No, I’m not reading more Moby Dick (yet), but I decided to take a chunk out of my theory list, and just read an absolutely hideous book: Matt Mason’s The Pirate’s Dilemma.
First impression—this guy writes like a jerk. I mean, Poe can be rude and even outright mean, but Poe writes with moral feeling—he cares about the audience and tries to appeal to it. His disdain for his reader is palpable—in his introduction he puts his reader in the position of a driver who is puzzled and confounded by youth culture on his way to work. The reader/driver hears a loud annoying boombox, but his and the readers’ own radio is suddenly silenced by another guy with a modified iTrip, then parks his car only to find that his parking meter has been “remixed” into a giant lollypop. The author lauds the lollypop parking meter and guy who silences the loud radio (and every other radio in the radius) saying that these acts are “evolving” culture and has roots in the same forces that helped us win wars, that “capitalism has run a pretty tight ship in the West” but these pirates are changing that ethic. Yeah, right. They are evolving one person’s day all right–I’m picturing a Jon Arbuckle-type who doesn’t know the first thing of what to do with the lollypop meter and he’s late to work, he missed out on the news this morning on his radio, and later he has a ticket on his car–poor guy; I’m sure he’s been so enlightened by “punk capitalism.”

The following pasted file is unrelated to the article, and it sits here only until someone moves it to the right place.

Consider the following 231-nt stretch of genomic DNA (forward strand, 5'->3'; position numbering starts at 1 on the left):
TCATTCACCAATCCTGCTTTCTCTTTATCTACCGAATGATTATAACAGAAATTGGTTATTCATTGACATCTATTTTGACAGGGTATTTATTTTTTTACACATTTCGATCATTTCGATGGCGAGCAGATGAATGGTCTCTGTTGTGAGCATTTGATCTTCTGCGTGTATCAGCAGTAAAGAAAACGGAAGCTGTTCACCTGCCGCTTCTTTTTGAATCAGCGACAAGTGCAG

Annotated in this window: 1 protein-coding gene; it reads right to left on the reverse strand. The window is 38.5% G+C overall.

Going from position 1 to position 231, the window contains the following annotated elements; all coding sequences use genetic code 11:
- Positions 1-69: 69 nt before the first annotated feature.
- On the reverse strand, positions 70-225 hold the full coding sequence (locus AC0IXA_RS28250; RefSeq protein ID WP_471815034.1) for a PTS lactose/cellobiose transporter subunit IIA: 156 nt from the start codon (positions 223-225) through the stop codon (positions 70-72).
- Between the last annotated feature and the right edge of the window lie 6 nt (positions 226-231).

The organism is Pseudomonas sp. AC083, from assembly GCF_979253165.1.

The author presumes to answer what he calls “The Pirate’s Dilemma” which, according to Mason, is the question of how governments and corporations should react to this pirate/remix culture: “Are they a threat to be battled, or innovators we should compete with and learn from?” From the opening scenario alone, the author’s answer to that question is a forgone conclusion: Pirates, ooooh aren’t they dangerous, and cool, and really mixing things up, and challenging assumptions/traditions/the man, and isn’t it actually GREAT?!!!?
Ugh. It’s thoughtless is what it is. As I read the rest of the book, Mason’s treatment is as thoughtless as the schoolgirl who is attracted to the bad boy on the playground. His capstone argument uses the famous “prisoner’s dilemma chart” to argue that major corporations should adopt pirate-type behavior to benefit the market, the consumers, and the corporations themselves. The problem with this comparison is that, while Mason includes many examples of individuals “remixing” and “punking” capitalism in ways that might go viral, challenge assumptions, and create art, Mason includes no examples of corporations doing it except Open-source software like Linux. And, though an individual tagging buildings, hacking websites, and appropriating copyrighted material might be cool in a Robin Hood-type way, do we really want major companies doing it? (answer—of course we don’t.) Mason assumes that all pirate behavior adds value, that the guy spray painting street corners, and pirating radio stations add value to our culture by what they produce as well as the challenges they pose to mainstream society. However, while this might work (sometimes) on a small scale, it does not work on a large scale. When the pirate goes mainstream, what value is he/she contributing? What is he/she fighting against? What’s left, the value added, will be the adoption of the unconventional methods, methods which, if large companies with the backing of money and power employed them, we would undoubtedly call abuse.